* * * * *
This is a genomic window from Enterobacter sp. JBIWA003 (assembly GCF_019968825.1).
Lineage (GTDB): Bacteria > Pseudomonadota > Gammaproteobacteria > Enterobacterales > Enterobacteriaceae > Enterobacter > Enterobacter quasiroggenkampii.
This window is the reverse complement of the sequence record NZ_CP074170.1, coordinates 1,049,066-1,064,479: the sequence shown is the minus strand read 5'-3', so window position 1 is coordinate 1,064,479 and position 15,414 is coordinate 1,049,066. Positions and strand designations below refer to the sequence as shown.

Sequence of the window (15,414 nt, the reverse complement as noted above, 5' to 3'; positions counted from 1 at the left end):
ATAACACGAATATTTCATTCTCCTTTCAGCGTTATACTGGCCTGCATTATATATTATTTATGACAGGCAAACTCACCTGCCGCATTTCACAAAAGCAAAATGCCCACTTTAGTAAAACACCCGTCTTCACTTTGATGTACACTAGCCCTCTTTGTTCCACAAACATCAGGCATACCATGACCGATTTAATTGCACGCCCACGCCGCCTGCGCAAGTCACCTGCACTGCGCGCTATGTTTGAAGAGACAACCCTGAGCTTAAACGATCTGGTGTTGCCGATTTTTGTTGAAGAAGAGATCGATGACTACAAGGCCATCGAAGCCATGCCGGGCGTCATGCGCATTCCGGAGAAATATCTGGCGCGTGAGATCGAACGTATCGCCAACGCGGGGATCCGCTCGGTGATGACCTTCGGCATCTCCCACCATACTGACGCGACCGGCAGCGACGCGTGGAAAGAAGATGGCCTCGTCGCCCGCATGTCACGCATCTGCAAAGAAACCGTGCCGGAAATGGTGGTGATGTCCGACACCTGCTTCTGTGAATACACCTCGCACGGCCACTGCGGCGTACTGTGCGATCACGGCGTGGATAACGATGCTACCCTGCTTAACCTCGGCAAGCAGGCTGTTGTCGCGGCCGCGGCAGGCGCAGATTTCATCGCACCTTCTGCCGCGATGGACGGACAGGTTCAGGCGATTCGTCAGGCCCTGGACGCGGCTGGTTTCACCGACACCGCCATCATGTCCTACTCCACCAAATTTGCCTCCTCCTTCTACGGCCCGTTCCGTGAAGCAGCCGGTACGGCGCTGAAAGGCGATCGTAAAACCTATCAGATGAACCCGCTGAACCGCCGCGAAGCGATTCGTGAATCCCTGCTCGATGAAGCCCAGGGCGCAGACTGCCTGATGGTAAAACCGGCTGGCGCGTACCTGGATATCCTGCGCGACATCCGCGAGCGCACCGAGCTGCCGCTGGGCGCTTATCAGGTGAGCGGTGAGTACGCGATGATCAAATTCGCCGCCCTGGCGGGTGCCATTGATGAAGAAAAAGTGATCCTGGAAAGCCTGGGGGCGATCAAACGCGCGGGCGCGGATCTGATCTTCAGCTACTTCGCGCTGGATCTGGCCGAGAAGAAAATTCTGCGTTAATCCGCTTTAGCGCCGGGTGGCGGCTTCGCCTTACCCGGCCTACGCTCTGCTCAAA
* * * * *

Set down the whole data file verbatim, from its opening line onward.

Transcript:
This is a genomic window from Enterobacter sp. JBIWA003 (assembly GCF_019968825.1).
Lineage (GTDB): Bacteria > Pseudomonadota > Gammaproteobacteria > Enterobacterales > Enterobacteriaceae > Enterobacter > Enterobacter quasiroggenkampii.
This window is the reverse complement of the sequence record NZ_CP074170.1, coordinates 1,049,066-1,064,479: the sequence shown is the minus strand read 5'-3', so window position 1 is coordinate 1,064,479 and position 15,414 is coordinate 1,049,066. Positions and strand designations below refer to the sequence as shown.

Sequence of the window (15,414 nt, the reverse complement as noted above, 5' to 3'; positions counted from 1 at the left end):
ATAACACGAATATTTCATTCTCCTTTCAGCGTTATACTGGCCTGCATTATATATTATTTATGACAGGCAAACTCACCTGCCGCATTTCACAAAAGCAAAATGCCCACTTTAGTAAAACACCCGTCTTCACTTTGATGTACACTAGCCCTCTTTGTTCCACAAACATCAGGCATACCATGACCGATTTAATTGCACGCCCACGCCGCCTGCGCAAGTCACCTGCACTGCGCGCTATGTTTGAAGAGACAACCCTGAGCTTAAACGATCTGGTGTTGCCGATTTTTGTTGAAGAAGAGATCGATGACTACAAGGCCATCGAAGCCATGCCGGGCGTCATGCGCATTCCGGAGAAATATCTGGCGCGTGAGATCGAACGTATCGCCAACGCGGGGATCCGCTCGGTGATGACCTTCGGCATCTCCCACCATACTGACGCGACCGGCAGCGACGCGTGGAAAGAAGATGGCCTCGTCGCCCGCATGTCACGCATCTGCAAAGAAACCGTGCCGGAAATGGTGGTGATGTCCGACACCTGCTTCTGTGAATACACCTCGCACGGCCACTGCGGCGTACTGTGCGATCACGGCGTGGATAACGATGCTACCCTGCTTAACCTCGGCAAGCAGGCTGTTGTCGCGGCCGCGGCAGGCGCAGATTTCATCGCACCTTCTGCCGCGATGGACGGACAGGTTCAGGCGATTCGTCAGGCCCTGGACGCGGCTGGTTTCACCGACACCGCCATCATGTCCTACTCCACCAAATTTGCCTCCTCCTTCTACGGCCCGTTCCGTGAAGCAGCCGGTACGGCGCTGAAAGGCGATCGTAAAACCTATCAGATGAACCCGCTGAACCGCCGCGAAGCGATTCGTGAATCCCTGCTCGATGAAGCCCAGGGCGCAGACTGCCTGATGGTAAAACCGGCTGGCGCGTACCTGGATATCCTGCGCGACATCCGCGAGCGCACCGAGCTGCCGCTGGGCGCTTATCAGGTGAGCGGTGAGTACGCGATGATCAAATTCGCCGCCCTGGCGGGTGCCATTGATGAAGAAAAAGTGATCCTGGAAAGCCTGGGGGCGATCAAACGCGCGGGCGCGGATCTGATCTTCAGCTACTTCGCGCTGGATCTGGCCGAGAAGAAAATTCTGCGTTAATCCGCTTTAGCGCCGGGTGGCGGCTTCGCCTTACCCGGCCTACGCTCTGCTCAAA